Ralph Mathekga

Where is our moral indignation about corruption?

2017-03-27 08:46

South Africa’s anti-corruption legal framework seems to be stepping up to the task of dealing with the resilient phenomenon of graft. Likewise, the media are also playing its role by relentlessly reporting on transactions that need to be looked into to determine if all is above board when it comes to how public funds are used.

In the private sector the work being done by the competition commission further boosts the ongoing fight against corruption. Going after practices such as price fixing and other anti-competitive behaviour by private companies, the competition commission is building a reputation as an effective corruption busting body. The commission, for example, recently sanctioned banks for uncompetitive attitudes.

These institutions, however, cannot win the fight alone. In order to ensure that corruption is completely uprooted from our society, citizens need to take a moral stance that will boost the anti-corruption legal framework we have in place. Currently, we lack the moral indignation about corruption to support our anti-corruption instruments.

The laws of any country are only as effective as the value system shown by the society towards conducts that are regulated by the legal system. If the legal system sees a particular conduct as unacceptable and worthy of punishment, then the society should also demonstrate a moral judgment towards that conduct. Yet, in our society, we tend to take a strong position against corruption only when we are confronted with its consequences, and not because we take a moral exception to instances of corruption.

For example, people would get concerned about allegations of corruption involving a waste removal company only when confronted with the stinking garbage that has not been removed.

It is only when corruption directly affects our daily order that we suddenly feel compelled to take a stance as we are confronted with the inconvenience that comes from the corrupt conduct. This lukewarm anti-corruption attitude is not sufficient to repel corruption from society; it is only effective in managing the inconvenience thereof and will not deter future incidents.

When people take a moral stance against corruption, it says to those who are corrupt that they will not be given a hideout within society. This is when society refuses to give a platform to those with ill-gotten goods, even before the courts can make a pronouncement as to whether one is guilty or not.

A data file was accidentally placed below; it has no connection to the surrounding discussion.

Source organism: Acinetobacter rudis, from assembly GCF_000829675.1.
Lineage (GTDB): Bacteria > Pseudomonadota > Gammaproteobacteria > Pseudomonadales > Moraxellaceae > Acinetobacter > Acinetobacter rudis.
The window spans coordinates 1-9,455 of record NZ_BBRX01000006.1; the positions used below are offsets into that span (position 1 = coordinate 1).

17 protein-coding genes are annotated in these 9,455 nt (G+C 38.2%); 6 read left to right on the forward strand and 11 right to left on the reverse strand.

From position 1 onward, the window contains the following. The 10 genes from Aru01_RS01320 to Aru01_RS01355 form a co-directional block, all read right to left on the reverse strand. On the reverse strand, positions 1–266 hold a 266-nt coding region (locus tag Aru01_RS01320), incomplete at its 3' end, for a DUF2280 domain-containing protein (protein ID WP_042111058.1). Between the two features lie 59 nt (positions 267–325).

This is not to say that those who are alleged to be corrupt should be judged before the courts make their findings. It is rather to say that allegations of corruption should not propel anyone to political or social stardom. Facing allegations of corruption or being known to flaunt ill-gotten goods should not be a voucher to infiltrate society and subsequently gain prominence.

Where society takes a strong moral position against corruption those who are responsible for implementing anti-corruption laws will also have no room to manipulate the system, and will have to implement the law openly and fairly.

This is a means for society to take a strong moral position against those who might use anti-corruption laws to dislodge their political opponents; when all cases of corruption are seen and treated as contact crime because such conducts come into direct contact with the moral foundations of the society. Corruption is therefore seen not only as an inconvenience, but an offensive phenomenon, repulsive to the moral basis of society.  

If society regrounds itself against corruption in this manner, the legal system will have to follow suit and be implemented accordingly. If we continue to see corruption as merely an inconvenience, an irritant on the order of life, then it will be with us for a long time. In that way, we will only manage the impacts of corruption without necessarily uprooting it.

If that is the case, we might as well calculate in the cost of corruption when we do business, if we are not already doing that. 

- Ralph Mathekga is an independent political analyst and author of the book When Zuma Goes. He writes a weekly column for News24.

Disclaimer: News24 encourages freedom of speech and the expression of diverse views. The views of columnists published on News24 are therefore their own and do not necessarily represent the views of News24.

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